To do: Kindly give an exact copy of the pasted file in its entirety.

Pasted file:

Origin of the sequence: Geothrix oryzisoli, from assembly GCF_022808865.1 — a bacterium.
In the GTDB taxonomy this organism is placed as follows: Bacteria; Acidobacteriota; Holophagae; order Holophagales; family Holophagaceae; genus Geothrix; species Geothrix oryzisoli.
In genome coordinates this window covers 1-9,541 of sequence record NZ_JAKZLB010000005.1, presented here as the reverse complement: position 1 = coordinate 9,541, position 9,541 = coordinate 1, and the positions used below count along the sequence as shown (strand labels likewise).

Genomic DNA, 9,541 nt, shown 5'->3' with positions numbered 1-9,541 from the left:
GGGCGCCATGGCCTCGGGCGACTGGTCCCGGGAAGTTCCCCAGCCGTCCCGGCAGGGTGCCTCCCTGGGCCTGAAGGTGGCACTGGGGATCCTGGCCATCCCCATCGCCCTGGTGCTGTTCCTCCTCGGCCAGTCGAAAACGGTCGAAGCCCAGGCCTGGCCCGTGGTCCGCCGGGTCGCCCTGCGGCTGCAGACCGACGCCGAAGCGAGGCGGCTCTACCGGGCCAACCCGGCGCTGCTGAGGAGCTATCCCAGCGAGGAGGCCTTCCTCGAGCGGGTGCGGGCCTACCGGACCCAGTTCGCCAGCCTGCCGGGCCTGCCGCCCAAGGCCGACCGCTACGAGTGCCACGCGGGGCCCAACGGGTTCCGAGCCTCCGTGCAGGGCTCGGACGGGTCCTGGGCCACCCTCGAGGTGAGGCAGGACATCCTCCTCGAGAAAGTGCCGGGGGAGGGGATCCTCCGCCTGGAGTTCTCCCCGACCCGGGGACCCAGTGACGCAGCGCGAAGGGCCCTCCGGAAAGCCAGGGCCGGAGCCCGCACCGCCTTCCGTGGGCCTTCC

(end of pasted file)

Origin of the sequence: Geothrix oryzisoli, from assembly GCF_022808865.1 — a bacterium.
In the GTDB taxonomy this organism is placed as follows: Bacteria; Acidobacteriota; Holophagae; order Holophagales; family Holophagaceae; genus Geothrix; species Geothrix oryzisoli.
In genome coordinates this window covers 1-9,541 of sequence record NZ_JAKZLB010000005.1, presented here as the reverse complement: position 1 = coordinate 9,541, position 9,541 = coordinate 1, and the positions used below count along the sequence as shown (strand labels likewise).

Genomic DNA, 9,541 nt, shown 5'->3' with positions numbered 1-9,541 from the left:
GGGCGCCATGGCCTCGGGCGACTGGTCCCGGGAAGTTCCCCAGCCGTCCCGGCAGGGTGCCTCCCTGGGCCTGAAGGTGGCACTGGGGATCCTGGCCATCCCCATCGCCCTGGTGCTGTTCCTCCTCGGCCAGTCGAAAACGGTCGAAGCCCAGGCCTGGCCCGTGGTCCGCCGGGTCGCCCTGCGGCTGCAGACCGACGCCGAAGCGAGGCGGCTCTACCGGGCCAACCCGGCGCTGCTGAGGAGCTATCCCAGCGAGGAGGCCTTCCTCGAGCGGGTGCGGGCCTACCGGACCCAGTTCGCCAGCCTGCCGGGCCTGCCGCCCAAGGCCGACCGCTACGAGTGCCACGCGGGGCCCAACGGGTTCCGAGCCTCCGTGCAGGGCTCGGACGGGTCCTGGGCCACCCTCGAGGTGAGGCAGGACATCCTCCTCGAGAAAGTGCCGGGGGAGGGGATCCTCCGCCTGGAGTTCTCCCCGACCCGGGGACCCAGTGACGCAGCGCGAAGGGCCCTCCGGAAAGCCAGGGCCGGAGCCCGCACCGCCTTCCGTGGGCCTTCC